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Thursday, 11 July, 2002, 08:56 GMT 09:56 UK
Blunkett stands by cannabis shift
David Blunkett
Mr Blunkett's move sparked controversy
David Blunkett is standing by controversial plans to re-classify cannabis as a less harmful drug.


In my view the experiment in my constituency was not a success

Kate Hoey, Labour MP
The home secretary wants to free up police resources to tackle hard drugs such as heroin and cocaine.

But the move has come in for fierce criticism from the Conservatives and some Labour backbenchers.

Critics - including the government's former drugs czar Keith Hellawell - say it will send out a confusing message to young people and encourage drug use.

Brixton 'not a success'

Mr Blunkett insists there is sound logic behind his decision to reclassify cannabis, which is nothing like as dangerous as harder drugs.


We felt it important that officers can maintain their credibility

Ian Blair, Metropolitan Police
Appearing on BBC Radio 5 Live, Mr Blunkett was asked where people should buy cannabis.

He said: "They shouldn't, because it is illegal.

"Secondly, it is dangerous, but it is nowhere near as dangerous in terms of killing people as crack is or heroin, and it does not destroy people in the same way."

The home secretary is believed to have been influenced by the softer line on cannabis taken by police in London's Brixton, as part of a controversial pilot scheme.

Mr Blunkett said the experiment, which has seen an increase in arrests of hard drug dealers, will now be extended across London.

But Labour former minister Kate Hoey, in whose Vauxhall constituency the experiment is taking place, said it was not a success.

She told MPs: "There are more drug dealers than ever and there are more people using cannabis."

Parents' warnings

She added: "Whatever the experts are saying, the message that is going to families across the country is very stark and very uncomfortable - that cannabis is OK no matter how strong it is and no matter how it is taken."

Keith Hellawell
Mr Hellawell attacked the plan
The plan to downgrade cannabis to a Class C drug was attacked as "muddled and dangerous" by shadow home secretary Oliver Letwin.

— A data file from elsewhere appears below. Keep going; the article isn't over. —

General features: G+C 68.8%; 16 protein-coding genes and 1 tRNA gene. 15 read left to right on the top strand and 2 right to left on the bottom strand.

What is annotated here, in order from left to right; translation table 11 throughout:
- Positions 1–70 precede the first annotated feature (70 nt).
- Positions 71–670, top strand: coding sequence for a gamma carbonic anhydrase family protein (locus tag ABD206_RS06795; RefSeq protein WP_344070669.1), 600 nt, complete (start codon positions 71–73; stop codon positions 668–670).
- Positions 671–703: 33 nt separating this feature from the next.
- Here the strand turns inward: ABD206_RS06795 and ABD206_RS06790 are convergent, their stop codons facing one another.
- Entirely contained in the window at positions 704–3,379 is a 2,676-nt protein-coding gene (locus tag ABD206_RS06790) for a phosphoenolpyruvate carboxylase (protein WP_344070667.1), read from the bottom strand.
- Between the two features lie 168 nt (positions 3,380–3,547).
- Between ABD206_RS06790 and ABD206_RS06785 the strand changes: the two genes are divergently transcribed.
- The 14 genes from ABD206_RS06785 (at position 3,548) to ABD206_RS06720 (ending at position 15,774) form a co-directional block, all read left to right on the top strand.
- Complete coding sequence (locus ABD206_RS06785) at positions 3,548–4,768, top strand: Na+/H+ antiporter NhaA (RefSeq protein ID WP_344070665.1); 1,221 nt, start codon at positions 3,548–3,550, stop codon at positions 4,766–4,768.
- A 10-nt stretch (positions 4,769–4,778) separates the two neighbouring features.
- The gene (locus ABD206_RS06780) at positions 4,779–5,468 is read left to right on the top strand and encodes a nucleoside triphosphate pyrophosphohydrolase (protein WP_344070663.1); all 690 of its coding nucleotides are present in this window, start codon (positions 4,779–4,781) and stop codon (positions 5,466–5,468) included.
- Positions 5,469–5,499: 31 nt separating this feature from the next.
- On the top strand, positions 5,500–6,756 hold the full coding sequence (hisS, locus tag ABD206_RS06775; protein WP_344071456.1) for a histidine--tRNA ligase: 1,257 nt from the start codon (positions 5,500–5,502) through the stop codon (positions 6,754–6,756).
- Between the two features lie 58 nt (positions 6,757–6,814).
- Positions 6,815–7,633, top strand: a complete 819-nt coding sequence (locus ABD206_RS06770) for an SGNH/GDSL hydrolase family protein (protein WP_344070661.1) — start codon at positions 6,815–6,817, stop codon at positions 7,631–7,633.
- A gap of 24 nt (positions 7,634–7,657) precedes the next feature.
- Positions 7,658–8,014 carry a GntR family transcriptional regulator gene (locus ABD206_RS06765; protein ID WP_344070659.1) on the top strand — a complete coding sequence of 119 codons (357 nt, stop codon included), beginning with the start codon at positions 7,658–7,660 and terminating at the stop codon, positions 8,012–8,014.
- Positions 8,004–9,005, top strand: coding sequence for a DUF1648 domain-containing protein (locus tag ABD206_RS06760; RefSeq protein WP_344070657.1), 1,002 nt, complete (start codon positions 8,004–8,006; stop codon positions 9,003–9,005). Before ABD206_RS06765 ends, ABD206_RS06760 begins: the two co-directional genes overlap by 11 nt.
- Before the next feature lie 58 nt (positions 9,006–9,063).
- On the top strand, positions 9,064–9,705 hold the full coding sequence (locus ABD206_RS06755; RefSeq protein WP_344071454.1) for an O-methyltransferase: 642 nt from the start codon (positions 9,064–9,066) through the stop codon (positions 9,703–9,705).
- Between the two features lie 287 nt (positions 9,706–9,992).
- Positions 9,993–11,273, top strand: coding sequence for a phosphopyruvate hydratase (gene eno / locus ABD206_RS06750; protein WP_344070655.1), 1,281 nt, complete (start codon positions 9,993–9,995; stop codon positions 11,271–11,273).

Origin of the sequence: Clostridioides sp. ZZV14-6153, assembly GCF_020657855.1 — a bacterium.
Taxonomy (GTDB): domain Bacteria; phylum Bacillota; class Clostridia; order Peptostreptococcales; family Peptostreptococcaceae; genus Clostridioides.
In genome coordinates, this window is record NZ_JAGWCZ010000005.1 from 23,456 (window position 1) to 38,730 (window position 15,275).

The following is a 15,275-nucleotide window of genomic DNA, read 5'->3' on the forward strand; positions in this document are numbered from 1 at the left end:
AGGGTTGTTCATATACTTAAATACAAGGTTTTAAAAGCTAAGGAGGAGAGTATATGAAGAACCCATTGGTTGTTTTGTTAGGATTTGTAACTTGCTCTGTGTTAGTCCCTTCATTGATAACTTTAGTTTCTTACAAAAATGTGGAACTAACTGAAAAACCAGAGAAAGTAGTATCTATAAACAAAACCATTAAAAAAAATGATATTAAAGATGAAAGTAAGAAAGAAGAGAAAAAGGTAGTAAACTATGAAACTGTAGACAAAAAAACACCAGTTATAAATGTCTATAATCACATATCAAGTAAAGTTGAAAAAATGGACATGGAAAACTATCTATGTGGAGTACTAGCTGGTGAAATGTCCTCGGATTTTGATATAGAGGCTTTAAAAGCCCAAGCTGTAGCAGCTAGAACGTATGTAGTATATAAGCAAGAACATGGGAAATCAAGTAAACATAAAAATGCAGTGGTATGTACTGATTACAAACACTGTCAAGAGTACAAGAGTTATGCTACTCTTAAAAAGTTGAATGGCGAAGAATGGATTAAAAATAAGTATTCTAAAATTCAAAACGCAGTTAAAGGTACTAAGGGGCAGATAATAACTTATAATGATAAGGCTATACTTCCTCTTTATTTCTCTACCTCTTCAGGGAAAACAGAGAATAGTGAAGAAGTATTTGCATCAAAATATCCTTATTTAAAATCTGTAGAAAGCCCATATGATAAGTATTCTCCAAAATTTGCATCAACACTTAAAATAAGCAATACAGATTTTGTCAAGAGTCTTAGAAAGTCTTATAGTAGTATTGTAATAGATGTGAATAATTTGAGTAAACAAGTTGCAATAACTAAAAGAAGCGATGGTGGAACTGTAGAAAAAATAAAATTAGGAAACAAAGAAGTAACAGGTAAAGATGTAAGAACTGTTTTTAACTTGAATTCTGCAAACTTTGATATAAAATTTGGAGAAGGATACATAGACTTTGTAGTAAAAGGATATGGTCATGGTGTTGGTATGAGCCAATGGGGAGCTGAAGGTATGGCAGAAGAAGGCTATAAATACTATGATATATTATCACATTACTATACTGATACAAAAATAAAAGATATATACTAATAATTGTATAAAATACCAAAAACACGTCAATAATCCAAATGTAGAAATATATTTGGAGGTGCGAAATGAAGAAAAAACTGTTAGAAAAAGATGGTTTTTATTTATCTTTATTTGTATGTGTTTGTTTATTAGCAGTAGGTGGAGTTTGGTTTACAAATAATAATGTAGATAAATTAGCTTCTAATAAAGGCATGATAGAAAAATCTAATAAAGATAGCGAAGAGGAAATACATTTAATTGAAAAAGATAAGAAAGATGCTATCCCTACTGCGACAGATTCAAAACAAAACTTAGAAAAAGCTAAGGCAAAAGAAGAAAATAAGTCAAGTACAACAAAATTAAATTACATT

But Mr Blunkett said he had been convinced to make the change by speaking to families.

"It was families who told me of the way in which they had told their children that all drugs were the same and all drugs had the same impact.

"And when their young people had taken cannabis and found this was not the case and when their parents then told them of the dangers of crack they didn't believe them."

'Greater flexibility'

Mr Blunkett's announcement was welcomed by Metropolitan Police Deputy Commissioner Ian Blair.

"We felt it important that officers can maintain their credibility in dealing with members of the public in possession of cannabis and that their authority on the street is not undermined.

The Association of Chief Police Officers' drugs spokesman Andy Hayman said: "The retention of the police power of arrest will enable the police to have greater flexibility in dealing with incidents on the street."

Press reaction

Mr Blunkett's plan has received a mixed reaction in the press.

Conservative MP Boris Johnson, writing in the Daily Telegraph, said there was a contradiction at the heart of Mr Blunkett's strategy, which bans cannabis but tells young people smoking it is "OK".

The Sun accuses Mr Blunkett of "gambling with our children", while the Times said the policy would sow confusion.

But the move was welcomed by the Daily Mirror, the Guardian and the Independent.

Tougher sentencing

The decision to reclassify cannabis was in response to a report by MPs arguing that drugs policy should focus on tackling the problems caused by heroin addicts.

The change will put cannabis on a par with anti-depressants and steroids.

Possession of small amounts would no longer be considered an arrestable offence.

Police will retain the power to arrest marijuana users in certain "aggravated" cases, such as when the drug is smoked near children.

Mr Blunkett will also raise the maximum sentence for dealers of class B and C drugs from five years to 14 years

'Shooting galleries'

An education campaign will be launched, targeted at young people and emphasising that "all drugs are harmful and class A drugs are killers".

Mr Blunkett also placed heavy emphasis on the importance of drug treatment.

The committee recommended moving Ecstasy from class A to B, but Mr Blunkett rejected this, stressing: "It kills".

On other drugs Mr Blunkett said he accepted that expansion of "managed" prescriptions for heroin users will be necessary.

But he was not persuaded by the argument for "shooting galleries" - places where people take hard drugs in a safe environment.

Earlier, former "drugs czar" Keith Hellawell said he handed in his notice in protest at plans to move cannabis to a lower category.

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See also:

10 Jul 02 | UK Politics
10 Jul 02 | UK Politics
10 Jul 02 | UK
10 Jul 02 | Business
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